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    I'd like to second the cautious thought about carrying weight. A 4x5 with 4 lenses, enough film holders, tripod and other accessories is about as much as I can carry for extended hikes.
     
  5. highpeak

    highpeak Member

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    Thanks for your response. Well, I think I will keep one (maybe two) of the 4X5 cameras, sell the Deardorff, and try out whole plate camera. One thing concerns me is the film issue for whole plate camera, still ponding for a decision :<

    Alex W.
     
  6. Jim Noel

    Jim Noel Member

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    I still have two 4x5 cameras, a field camera and a Sinar Norma, along with Deardorff 5x7 and 8x10 plus the 7x17.

    I find that the one I could most easily do without is the 4x5 field camera. I keep it in fear of not being able to get 5x7 film at some time in the future. My everyday camera is the 5x7. It is probably used for 75-80% of the images. The Sinar is just unbeatable in the studio, but I don't carry it around.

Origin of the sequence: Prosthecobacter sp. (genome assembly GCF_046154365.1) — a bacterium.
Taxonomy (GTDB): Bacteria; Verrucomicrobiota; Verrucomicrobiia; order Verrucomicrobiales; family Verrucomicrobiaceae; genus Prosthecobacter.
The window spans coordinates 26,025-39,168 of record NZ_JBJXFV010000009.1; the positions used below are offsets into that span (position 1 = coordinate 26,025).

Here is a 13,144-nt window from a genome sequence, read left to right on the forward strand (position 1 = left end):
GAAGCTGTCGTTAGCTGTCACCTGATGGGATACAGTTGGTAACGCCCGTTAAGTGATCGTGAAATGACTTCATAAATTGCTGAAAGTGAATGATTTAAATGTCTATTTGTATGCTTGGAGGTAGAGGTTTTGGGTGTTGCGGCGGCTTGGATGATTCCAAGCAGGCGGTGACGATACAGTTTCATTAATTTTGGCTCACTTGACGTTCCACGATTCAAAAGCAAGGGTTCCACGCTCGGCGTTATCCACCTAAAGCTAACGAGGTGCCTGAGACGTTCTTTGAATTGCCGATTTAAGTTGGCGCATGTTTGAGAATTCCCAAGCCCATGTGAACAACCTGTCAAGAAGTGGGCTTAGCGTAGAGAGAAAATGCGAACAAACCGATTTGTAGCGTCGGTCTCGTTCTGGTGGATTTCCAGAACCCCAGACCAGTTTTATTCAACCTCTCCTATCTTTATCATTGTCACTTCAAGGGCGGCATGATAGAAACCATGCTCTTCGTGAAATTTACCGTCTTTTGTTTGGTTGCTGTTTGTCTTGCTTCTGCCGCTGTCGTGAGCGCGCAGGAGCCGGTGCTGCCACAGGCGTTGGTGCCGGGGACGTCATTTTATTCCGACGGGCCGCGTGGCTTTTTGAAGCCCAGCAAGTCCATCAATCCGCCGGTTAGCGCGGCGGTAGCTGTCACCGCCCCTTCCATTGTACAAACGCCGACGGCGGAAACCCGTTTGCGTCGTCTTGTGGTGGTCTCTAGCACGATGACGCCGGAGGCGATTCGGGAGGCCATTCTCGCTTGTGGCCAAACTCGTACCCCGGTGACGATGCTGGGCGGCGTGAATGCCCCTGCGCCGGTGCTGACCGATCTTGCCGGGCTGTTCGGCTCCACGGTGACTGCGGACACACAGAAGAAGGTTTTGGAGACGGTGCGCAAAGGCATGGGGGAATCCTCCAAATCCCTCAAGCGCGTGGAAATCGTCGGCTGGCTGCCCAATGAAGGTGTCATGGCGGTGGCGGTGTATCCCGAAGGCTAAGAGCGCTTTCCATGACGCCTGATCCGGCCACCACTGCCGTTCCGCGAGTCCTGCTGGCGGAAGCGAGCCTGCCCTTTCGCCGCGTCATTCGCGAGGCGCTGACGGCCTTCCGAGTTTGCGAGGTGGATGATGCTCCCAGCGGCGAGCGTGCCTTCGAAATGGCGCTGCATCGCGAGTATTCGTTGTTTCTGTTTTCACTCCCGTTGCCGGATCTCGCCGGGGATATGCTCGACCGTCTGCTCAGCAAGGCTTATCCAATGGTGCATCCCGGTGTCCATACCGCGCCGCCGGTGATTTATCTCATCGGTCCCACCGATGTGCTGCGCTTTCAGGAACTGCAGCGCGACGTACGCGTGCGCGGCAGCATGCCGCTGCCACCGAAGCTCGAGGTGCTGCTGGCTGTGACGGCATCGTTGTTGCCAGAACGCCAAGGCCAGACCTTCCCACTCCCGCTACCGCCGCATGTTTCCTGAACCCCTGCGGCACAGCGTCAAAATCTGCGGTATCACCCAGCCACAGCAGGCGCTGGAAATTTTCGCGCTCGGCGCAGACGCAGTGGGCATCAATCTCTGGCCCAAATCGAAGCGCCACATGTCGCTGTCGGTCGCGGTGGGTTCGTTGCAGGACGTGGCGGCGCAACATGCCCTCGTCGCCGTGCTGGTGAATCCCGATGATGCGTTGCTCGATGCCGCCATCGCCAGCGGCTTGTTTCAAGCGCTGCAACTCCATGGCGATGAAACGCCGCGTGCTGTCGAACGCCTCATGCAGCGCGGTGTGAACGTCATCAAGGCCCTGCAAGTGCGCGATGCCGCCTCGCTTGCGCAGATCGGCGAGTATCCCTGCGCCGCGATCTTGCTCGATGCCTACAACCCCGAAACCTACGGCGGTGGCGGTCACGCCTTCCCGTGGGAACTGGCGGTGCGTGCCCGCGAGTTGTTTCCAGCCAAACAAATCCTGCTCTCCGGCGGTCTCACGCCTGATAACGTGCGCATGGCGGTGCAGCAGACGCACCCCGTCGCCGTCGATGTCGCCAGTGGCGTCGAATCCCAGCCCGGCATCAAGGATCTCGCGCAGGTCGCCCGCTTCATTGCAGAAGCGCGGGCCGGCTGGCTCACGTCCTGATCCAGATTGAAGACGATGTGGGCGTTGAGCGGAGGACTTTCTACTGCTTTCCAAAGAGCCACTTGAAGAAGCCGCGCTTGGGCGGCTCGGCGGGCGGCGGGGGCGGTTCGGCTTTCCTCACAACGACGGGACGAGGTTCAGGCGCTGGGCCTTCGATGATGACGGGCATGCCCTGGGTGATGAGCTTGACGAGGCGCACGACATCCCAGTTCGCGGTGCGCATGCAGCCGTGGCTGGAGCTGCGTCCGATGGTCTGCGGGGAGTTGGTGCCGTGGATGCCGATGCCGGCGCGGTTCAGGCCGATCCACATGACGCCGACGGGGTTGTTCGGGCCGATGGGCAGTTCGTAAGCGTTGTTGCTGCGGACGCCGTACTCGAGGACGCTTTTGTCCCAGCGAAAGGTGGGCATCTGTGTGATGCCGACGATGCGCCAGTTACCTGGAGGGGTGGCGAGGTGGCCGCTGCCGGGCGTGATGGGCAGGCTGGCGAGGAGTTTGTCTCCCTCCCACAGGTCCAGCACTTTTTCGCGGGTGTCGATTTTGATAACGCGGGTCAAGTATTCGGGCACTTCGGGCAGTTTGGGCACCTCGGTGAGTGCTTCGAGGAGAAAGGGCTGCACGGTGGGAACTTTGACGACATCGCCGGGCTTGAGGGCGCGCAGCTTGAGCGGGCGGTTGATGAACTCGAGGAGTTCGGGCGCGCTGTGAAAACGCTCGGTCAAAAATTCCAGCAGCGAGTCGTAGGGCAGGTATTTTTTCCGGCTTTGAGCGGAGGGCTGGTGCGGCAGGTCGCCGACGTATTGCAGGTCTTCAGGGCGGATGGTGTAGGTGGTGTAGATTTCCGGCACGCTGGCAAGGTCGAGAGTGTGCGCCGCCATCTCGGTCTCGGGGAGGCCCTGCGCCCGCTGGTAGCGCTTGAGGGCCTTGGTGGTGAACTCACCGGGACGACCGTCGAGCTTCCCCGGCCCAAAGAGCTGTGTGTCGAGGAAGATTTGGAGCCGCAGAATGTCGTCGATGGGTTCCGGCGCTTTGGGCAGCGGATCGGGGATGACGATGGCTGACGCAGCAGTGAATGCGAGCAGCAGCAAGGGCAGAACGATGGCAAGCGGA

7. HerrBremerhaven

    HerrBremerhaven Member

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    Shooting 4x5 has the least restrictions on film sizes, either on a cost basis, or availability. You also have the advantage of shooting Polaroid materials, or using Fuji Instant (pack films). However, if you like working with the larger ground glass of an 8x10, then maybe the reducing backs idea would work better. My choice of 4x5 is mostly based upon Kodak Readyload and Fuji Quickload, convenient packet systems not available in 8x10.

    Ciao!

    Gordon Moat Photography
     
  8. Deckled Edge

    Deckled Edge Member

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    Brett Weston is quoted as saying, "There is nothing photogenic more than one half mile from the road."
    He used an 8x10.
    On the other hand, my Deardorf V8 sat unused for 4 years because I thought 8x10 contact prints were just too small. My V8 came with 5x7 and 4x5 reducing backs, but as I already owned a Super Graphic, I never availed myself of the "world's largest 4x5 camera".